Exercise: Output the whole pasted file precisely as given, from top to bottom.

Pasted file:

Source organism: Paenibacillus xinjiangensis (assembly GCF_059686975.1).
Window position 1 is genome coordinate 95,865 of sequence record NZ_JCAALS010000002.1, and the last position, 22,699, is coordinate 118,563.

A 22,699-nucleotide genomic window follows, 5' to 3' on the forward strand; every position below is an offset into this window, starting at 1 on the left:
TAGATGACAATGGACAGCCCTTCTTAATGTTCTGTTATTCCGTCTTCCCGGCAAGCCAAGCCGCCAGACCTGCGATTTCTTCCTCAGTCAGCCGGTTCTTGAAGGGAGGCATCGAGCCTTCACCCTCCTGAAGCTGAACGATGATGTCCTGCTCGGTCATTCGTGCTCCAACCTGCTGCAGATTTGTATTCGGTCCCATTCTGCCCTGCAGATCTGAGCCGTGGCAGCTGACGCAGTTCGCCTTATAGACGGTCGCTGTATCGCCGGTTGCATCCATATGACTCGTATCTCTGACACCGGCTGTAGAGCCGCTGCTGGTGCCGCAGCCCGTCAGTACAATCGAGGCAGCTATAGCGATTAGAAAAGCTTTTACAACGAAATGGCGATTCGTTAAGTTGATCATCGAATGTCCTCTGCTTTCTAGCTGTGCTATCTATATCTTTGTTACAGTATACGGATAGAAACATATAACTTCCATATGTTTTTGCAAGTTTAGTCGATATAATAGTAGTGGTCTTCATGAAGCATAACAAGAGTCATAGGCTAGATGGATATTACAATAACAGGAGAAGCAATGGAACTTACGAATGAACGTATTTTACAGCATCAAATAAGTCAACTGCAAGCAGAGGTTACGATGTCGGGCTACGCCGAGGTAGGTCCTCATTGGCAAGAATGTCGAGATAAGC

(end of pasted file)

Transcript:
Source organism: Paenibacillus xinjiangensis (assembly GCF_059686975.1).
Window position 1 is genome coordinate 95,865 of sequence record NZ_JCAALS010000002.1, and the last position, 22,699, is coordinate 118,563.

A 22,699-nucleotide genomic window follows, 5' to 3' on the forward strand; every position below is an offset into this window, starting at 1 on the left:
TAGATGACAATGGACAGCCCTTCTTAATGTTCTGTTATTCCGTCTTCCCGGCAAGCCAAGCCGCCAGACCTGCGATTTCTTCCTCAGTCAGCCGGTTCTTGAAGGGAGGCATCGAGCCTTCACCCTCCTGAAGCTGAACGATGATGTCCTGCTCGGTCATTCGTGCTCCAACCTGCTGCAGATTTGTATTCGGTCCCATTCTGCCCTGCAGATCTGAGCCGTGGCAGCTGACGCAGTTCGCCTTATAGACGGTCGCTGTATCGCCGGTTGCATCCATATGACTCGTATCTCTGACACCGGCTGTAGAGCCGCTGCTGGTGCCGCAGCCCGTCAGTACAATCGAGGCAGCTATAGCGATTAGAAAAGCTTTTACAACGAAATGGCGATTCGTTAAGTTGATCATCGAATGTCCTCTGCTTTCTAGCTGTGCTATCTATATCTTTGTTACAGTATACGGATAGAAACATATAACTTCCATATGTTTTTGCAAGTTTAGTCGATATAATAGTAGTGGTCTTCATGAAGCATAACAAGAGTCATAGGCTAGATGGATATTACAATAACAGGAGAAGCAATGGAACTTACGAATGAACGTATTTTACAGCATCAAATAAGTCAACTGCAAGCAGAGGTTACGATGTCGGGCTACGCCGAGGTAGGTCCTCATTGGCAAGAATGTCGAGATAAGC